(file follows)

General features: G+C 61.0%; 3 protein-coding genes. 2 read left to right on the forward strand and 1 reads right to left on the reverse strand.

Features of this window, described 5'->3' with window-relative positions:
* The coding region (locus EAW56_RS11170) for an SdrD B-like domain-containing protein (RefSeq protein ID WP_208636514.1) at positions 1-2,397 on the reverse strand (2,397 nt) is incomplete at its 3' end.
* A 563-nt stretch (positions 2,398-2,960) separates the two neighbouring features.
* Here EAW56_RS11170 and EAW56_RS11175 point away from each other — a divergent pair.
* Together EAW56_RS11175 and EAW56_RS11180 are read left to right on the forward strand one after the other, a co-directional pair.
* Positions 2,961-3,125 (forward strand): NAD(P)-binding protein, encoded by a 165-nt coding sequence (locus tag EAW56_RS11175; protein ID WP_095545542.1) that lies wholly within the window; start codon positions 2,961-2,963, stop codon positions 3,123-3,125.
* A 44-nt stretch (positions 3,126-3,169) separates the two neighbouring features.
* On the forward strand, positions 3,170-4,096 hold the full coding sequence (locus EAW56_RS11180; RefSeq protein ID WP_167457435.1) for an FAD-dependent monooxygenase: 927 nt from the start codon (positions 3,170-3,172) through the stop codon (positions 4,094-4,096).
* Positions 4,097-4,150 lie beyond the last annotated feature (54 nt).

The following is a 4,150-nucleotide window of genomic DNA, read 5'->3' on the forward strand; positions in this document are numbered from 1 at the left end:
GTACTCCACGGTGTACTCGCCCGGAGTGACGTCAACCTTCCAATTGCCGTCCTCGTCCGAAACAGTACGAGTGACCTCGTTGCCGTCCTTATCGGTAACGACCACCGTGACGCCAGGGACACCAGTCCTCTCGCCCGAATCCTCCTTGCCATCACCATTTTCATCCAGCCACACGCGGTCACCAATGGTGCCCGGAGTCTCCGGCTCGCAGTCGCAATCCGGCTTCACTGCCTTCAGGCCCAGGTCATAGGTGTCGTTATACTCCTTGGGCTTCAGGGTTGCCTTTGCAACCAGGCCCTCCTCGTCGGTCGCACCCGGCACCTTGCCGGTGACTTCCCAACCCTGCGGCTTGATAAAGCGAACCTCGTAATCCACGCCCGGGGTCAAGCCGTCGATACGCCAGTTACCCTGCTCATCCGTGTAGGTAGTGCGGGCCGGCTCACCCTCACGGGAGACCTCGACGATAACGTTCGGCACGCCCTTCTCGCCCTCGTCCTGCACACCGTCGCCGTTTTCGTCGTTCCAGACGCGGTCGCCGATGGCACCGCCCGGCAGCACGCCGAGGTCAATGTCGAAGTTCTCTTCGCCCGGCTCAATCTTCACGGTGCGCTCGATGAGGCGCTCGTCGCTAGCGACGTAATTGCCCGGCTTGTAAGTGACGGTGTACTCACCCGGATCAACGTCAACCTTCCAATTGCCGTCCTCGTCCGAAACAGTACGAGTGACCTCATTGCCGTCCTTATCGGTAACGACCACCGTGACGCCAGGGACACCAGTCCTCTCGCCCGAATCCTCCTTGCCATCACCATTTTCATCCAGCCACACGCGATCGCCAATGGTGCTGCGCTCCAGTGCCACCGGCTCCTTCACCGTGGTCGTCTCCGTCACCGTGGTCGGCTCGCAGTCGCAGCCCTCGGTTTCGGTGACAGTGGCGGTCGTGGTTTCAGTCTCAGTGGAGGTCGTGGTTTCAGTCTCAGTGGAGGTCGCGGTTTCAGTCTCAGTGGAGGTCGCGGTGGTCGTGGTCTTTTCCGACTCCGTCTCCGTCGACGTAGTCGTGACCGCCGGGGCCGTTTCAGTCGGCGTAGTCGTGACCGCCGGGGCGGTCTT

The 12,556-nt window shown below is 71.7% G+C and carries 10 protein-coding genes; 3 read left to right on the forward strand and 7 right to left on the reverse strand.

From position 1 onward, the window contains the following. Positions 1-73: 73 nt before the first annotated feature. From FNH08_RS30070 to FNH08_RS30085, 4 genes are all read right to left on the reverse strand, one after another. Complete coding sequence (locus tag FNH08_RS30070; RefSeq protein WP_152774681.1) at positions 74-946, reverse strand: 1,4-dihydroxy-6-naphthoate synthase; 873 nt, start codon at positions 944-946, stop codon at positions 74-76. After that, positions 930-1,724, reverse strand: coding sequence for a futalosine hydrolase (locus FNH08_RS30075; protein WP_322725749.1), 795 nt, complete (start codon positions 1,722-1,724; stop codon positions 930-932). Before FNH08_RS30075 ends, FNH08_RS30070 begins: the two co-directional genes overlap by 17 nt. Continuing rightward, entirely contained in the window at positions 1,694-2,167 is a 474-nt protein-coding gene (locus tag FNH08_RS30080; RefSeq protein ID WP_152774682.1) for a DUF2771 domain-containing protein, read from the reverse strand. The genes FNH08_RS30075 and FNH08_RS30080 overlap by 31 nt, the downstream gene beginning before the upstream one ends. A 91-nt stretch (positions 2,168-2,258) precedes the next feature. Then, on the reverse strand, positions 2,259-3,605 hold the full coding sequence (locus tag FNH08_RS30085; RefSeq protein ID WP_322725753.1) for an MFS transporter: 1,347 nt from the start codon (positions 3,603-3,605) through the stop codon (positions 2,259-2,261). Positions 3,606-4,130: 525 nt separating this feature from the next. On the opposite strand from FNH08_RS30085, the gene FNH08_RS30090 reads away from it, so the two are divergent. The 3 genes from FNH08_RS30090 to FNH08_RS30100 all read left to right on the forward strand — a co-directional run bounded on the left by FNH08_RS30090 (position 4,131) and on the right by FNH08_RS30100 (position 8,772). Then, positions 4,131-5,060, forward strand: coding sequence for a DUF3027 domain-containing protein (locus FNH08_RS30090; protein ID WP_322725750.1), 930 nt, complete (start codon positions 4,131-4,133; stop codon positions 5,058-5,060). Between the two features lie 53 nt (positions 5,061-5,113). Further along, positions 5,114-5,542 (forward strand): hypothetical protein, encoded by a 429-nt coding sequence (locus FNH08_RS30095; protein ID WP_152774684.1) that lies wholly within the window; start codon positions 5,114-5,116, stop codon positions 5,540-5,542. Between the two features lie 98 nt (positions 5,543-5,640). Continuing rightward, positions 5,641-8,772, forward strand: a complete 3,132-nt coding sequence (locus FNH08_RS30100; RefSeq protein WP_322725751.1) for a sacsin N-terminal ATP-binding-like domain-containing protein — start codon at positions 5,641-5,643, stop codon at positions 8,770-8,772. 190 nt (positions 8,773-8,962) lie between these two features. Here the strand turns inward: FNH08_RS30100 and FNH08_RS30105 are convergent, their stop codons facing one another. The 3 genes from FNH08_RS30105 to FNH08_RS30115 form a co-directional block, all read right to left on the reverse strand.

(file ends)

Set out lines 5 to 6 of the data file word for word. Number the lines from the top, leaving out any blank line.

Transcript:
* Here EAW56_RS11170 and EAW56_RS11175 point away from each other — a divergent pair.
* Together EAW56_RS11175 and EAW56_RS11180 are read left to right on the forward strand one after the other, a co-directional pair.